With around 30- to 40-thousand words for the script and text contained within Age of Empires IV, this helped facilitate the creation of the Illuminated Histories. The other challenge -- one both professors seemed eager to dive into -- was teaching with video games as the medium to do so. Milliman stresses that while teaching with computer games is new for him, education through other forms of games isn't. In fact, he cites historical examples where games were used to teach students in the past. Long ago, he explained, a professor created a card game to teach his students logic. The card game was so effective, the professor was accused of witchcraft. Milliman now sees video games like Age of Empires IV as a natural progression of using games as educational tools.
Futrell also spoke on how she handles teaching through this new medium. She sees this as an opportunity to "engage creatively with the past," not get hung up on the super minute and specific details. She elaborates that the point is not to say about a historical figure, 'Well actually, he turned left when he got to that tree. We know that tree was important,' and instead to focus on the creative aspect of this course.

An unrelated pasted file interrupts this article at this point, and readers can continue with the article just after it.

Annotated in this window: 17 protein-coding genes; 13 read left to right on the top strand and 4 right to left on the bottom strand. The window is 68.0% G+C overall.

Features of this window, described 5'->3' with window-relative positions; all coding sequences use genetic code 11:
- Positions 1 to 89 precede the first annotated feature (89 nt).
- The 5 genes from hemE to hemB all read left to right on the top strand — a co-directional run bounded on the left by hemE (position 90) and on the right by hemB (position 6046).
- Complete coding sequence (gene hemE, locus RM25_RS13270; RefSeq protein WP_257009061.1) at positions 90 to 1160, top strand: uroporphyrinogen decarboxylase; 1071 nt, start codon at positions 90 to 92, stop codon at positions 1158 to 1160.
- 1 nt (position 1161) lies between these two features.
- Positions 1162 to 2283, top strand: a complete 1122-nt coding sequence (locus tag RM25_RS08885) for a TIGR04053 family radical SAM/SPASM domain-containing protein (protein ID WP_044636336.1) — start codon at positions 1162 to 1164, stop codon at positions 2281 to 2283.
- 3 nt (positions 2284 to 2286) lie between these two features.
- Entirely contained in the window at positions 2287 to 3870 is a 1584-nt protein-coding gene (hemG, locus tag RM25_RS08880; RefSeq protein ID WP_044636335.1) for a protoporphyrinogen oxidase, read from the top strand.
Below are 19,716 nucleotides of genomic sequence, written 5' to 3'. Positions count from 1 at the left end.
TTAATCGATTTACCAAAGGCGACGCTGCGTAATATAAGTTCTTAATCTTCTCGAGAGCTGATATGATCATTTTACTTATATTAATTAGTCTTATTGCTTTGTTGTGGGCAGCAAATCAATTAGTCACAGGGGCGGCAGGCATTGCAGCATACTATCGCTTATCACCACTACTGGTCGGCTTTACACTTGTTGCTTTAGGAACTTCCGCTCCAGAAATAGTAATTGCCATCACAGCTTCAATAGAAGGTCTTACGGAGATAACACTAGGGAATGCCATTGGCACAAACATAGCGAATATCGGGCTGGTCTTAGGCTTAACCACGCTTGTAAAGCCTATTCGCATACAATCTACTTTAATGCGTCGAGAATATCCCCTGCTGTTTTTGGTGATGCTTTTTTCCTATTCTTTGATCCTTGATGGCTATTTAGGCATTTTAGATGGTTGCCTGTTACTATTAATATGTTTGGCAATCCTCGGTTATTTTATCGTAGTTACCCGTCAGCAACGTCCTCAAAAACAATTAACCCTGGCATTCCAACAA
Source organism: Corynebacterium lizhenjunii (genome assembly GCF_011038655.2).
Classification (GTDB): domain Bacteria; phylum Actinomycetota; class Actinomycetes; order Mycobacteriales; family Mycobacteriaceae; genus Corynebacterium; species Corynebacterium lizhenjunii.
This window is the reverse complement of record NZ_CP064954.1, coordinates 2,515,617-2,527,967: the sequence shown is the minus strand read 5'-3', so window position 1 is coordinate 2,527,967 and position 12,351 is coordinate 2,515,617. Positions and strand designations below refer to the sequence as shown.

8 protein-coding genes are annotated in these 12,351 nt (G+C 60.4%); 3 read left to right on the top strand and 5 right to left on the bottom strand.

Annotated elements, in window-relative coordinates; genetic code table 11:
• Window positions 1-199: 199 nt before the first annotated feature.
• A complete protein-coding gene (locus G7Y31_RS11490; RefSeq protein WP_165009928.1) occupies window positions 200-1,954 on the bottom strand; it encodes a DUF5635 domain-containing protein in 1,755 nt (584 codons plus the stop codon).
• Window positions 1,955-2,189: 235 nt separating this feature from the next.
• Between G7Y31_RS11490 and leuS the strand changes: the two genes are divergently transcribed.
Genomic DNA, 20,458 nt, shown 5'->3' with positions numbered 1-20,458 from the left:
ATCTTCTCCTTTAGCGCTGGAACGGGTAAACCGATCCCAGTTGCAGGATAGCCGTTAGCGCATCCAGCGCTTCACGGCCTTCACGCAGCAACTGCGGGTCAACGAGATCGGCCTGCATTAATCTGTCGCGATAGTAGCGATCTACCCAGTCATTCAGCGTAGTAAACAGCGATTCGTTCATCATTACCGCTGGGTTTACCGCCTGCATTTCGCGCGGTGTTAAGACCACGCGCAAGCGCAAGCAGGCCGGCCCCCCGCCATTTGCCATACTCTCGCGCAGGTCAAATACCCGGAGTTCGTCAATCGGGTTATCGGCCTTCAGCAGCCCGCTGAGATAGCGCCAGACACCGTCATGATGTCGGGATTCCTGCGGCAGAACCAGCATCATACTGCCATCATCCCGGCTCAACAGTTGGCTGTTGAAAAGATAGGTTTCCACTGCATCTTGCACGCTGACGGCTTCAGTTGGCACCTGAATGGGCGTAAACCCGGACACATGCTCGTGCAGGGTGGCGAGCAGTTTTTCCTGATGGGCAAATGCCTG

"We don't actually live there, so we don't really know it, in a way," said Futrell. "So I get them to grapple with adaption and changes and how this relates to controversy that legitimately is there among the hardcore explorers of the past."
With minds such as Futrell and Milliman strengthening the bonds between video games and education, the future looks bright, indeed. They believe education and fun aren't mutually exclusive ideas, and that both are entirely doable even in the realm of higher education. Smith has a lot of optimism for the future, too: